’Al Gore won a Nobel Prize and an Oscar for his film, An Inconvenient Truth. But in the last three months, as global warming has gone from a scientific near-certitude to the subject of satire, Gore —- the public face of global warming —- has been mum on the topic.’

The writer elaborates in the rest of the article, with such choice pickings as this quote from the Investors’ Business Daily:

’The godfather of climate hysteria is in hiding as another of his wild claims unravels — this one about global warming causing seas to swallow us up. We’ve not seen or heard much of the former vice president, Oscar winner and Nobel Prize recipient recently as the case for disastrous man-made climate change collapses.”

No doubt this kind of taunting is rife in the fevered madness of some of the right-wing media in America. It’s not a world I willingly dip into.

But they’re as wrong about Gore’s reticence as they are about the science he communicates.  He contributed a lengthy opinion piece to last weekend’s New York Times.  In it he recognises the recent attacks on the science of global warming, even says it would be an enormous relief they were true. But they’re not.

Two mistakes in the thousands of pages of careful scientific work over the last 22 years by the Intergovernmental Panel on Climate Change don’t change the climate crisis, he says. Nor do e-mail messages stolen from the University of East Anglia in Britain showing that scientists besieged by an onslaught of hostile, make-work demands from climate skeptics may not have adequately followed the requirements of the British freedom of information law. In a nutshell:

’Here is what scientists have found is happening to our climate: man-made global-warming pollution traps heat from the sun and increases atmospheric temperatures. These pollutants – especially carbon dioxide – have been increasing rapidly with the growth in the burning of coal, oil, natural gas and forests, and temperatures have increased over the same period. Almost all of the ice-covered regions of the Earth are melting – and seas are rising. Hurricanes are predicted to grow stronger and more destructive, though their number is expected to decrease. Droughts are getting longer and deeper in many mid-continent regions, even as the severity of flooding increases. The seasonal predictability of rainfall and temperatures is being disrupted, posing serious threats to agriculture. The rate of species extinction is accelerating to dangerous levels.’

He goes on to acknowledge that, in spite of the efforts of many, ’our civilization is still failing miserably to slow the rate at which emissions are increasing — much less reduce them.’ Because the world still relies on leadership from the US, the failure of the Senate to pass legislation to cap American emissions before Copenhagen guaranteed that the outcome would fall short of what is required. He laments the political paralysis on this issue and others which has gripped Washington.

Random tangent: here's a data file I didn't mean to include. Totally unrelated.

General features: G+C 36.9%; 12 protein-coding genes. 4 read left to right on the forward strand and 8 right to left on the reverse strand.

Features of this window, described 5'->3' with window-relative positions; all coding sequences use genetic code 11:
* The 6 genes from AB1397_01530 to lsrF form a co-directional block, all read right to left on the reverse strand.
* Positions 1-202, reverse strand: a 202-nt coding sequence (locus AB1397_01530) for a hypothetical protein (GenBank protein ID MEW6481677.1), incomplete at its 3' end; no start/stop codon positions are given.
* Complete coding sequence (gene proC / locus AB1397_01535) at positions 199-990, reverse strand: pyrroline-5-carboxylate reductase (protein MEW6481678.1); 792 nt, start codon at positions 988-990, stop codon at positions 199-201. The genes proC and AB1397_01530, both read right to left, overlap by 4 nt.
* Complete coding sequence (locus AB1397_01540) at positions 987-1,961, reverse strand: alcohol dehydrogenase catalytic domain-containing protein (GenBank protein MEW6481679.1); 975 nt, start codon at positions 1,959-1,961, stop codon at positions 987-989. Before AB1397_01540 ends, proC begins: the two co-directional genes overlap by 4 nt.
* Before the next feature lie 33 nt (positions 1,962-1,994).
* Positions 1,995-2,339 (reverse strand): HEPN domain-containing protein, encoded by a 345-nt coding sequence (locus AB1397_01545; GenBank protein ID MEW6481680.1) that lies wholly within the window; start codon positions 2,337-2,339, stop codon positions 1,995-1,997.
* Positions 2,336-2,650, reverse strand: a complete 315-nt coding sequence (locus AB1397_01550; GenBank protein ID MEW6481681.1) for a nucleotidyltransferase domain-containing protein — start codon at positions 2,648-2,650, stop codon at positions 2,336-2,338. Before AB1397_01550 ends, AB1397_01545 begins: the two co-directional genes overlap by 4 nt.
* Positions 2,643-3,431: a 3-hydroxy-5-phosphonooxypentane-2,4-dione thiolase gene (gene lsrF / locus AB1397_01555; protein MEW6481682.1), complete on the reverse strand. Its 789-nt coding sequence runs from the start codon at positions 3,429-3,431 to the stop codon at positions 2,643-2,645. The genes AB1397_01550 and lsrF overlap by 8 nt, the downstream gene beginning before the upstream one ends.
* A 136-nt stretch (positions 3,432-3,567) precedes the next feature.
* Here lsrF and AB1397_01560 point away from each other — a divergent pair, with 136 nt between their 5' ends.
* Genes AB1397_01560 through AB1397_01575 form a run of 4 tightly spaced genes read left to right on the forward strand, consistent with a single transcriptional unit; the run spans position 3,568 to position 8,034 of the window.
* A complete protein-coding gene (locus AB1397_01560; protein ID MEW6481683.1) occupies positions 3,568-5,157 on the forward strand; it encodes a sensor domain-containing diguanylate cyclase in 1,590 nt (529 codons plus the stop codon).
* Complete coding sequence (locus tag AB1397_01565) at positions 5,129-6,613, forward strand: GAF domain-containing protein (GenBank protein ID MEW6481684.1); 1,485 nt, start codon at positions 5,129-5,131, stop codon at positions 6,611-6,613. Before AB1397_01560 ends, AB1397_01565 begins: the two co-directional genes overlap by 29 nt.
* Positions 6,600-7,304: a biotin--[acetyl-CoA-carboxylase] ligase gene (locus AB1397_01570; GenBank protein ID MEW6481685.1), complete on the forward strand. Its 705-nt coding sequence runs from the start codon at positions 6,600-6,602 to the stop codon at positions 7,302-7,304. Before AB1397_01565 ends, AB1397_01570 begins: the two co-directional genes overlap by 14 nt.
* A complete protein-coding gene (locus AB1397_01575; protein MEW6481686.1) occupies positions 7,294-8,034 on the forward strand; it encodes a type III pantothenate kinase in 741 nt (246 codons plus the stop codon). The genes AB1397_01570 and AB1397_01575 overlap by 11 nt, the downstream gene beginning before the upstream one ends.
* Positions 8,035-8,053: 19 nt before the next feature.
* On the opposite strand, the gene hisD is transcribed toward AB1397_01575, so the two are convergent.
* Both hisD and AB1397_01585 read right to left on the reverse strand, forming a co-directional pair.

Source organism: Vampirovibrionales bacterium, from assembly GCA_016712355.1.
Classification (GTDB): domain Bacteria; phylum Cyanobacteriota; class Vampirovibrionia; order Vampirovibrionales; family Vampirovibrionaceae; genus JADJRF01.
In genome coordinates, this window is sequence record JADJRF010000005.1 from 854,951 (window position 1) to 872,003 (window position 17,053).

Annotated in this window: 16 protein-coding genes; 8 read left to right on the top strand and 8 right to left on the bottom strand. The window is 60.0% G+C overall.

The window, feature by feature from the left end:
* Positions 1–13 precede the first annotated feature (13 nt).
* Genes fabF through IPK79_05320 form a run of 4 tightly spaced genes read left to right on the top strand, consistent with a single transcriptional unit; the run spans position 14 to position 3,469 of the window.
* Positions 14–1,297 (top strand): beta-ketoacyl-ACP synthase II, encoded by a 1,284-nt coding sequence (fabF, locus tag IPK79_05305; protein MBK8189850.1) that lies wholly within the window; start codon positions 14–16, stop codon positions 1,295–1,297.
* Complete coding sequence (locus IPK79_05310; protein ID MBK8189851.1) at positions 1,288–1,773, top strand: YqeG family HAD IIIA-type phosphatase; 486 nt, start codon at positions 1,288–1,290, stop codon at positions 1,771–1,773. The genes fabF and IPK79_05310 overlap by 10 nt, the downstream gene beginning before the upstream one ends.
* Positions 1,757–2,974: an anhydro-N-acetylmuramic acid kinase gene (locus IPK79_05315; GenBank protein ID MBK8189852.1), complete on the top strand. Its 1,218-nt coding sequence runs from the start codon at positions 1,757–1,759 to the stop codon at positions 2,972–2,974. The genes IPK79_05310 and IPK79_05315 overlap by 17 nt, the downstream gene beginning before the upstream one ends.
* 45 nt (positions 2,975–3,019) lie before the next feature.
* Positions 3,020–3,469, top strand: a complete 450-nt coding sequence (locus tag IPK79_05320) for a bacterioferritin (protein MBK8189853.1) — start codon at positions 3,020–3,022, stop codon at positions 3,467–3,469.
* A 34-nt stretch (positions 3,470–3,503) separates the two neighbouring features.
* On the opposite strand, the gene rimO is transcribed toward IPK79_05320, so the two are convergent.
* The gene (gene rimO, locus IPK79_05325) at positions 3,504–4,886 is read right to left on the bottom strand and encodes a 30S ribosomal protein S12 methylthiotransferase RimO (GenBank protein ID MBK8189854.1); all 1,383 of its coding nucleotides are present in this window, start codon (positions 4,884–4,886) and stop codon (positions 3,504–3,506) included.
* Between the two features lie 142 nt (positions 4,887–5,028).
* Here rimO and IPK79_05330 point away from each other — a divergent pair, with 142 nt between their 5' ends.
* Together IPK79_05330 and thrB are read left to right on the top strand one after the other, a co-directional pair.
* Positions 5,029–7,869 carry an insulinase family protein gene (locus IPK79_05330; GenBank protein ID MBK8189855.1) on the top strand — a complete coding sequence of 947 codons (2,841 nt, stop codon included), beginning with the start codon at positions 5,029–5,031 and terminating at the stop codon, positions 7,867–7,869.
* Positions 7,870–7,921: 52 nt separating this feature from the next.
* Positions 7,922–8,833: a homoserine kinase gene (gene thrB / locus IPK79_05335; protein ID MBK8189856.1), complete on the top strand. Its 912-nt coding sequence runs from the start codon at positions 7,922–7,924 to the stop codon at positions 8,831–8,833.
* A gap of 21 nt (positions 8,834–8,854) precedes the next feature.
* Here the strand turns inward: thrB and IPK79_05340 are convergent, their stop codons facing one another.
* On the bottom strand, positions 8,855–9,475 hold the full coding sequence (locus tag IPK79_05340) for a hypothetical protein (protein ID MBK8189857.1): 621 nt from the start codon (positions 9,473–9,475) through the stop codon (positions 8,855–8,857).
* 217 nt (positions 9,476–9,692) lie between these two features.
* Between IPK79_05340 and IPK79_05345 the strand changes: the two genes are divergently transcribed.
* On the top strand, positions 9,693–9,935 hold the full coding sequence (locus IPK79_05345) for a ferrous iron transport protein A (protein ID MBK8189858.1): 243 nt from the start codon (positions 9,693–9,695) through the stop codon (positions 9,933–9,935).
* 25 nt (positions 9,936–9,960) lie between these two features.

There is no readily apparent alternative path at the present time to the cap-and-trade approach. It is proving difficult, but  the flexibility of a global market-based policy – supplemented by regulation and revenue-neutral tax policies – is the option that has by far the best chance of success. 

Time is not on our side:

’The lags in the global climate system, including the buildup of heat in the oceans from which it is slowly reintroduced into the atmosphere, means that we can create conditions that make large and destructive consequences inevitable long before their awful manifestations become apparent: the displacement of hundreds of millions of climate refugees, civil unrest, chaos and the collapse of governance in many developing countries, large-scale crop failures and the spread of deadly diseases.’

He refers to the market fundamentalism which has held sway at just the time that the seriousness of climate change became apparent. Market fundamentalists fought to weaken existing constraints and scoffed at the possibility that global constraints would be needed to halt the dangerous dumping of global-warming pollution into the atmosphere.

’[At the same time] changes in America’s political system – including the replacement of newspapers and magazines by television as the dominant medium of communication – conferred powerful advantages on wealthy advocates of unrestrained markets and weakened advocates of legal and regulatory reforms. Some news media organizations now present showmen masquerading as political thinkers who package hatred and divisiveness as entertainment. And as in times past, that has proved to be a potent drug in the veins of the body politic. Their most consistent theme is to label as ‘socialist’ any proposal to reform exploitive behavior in the marketplace.’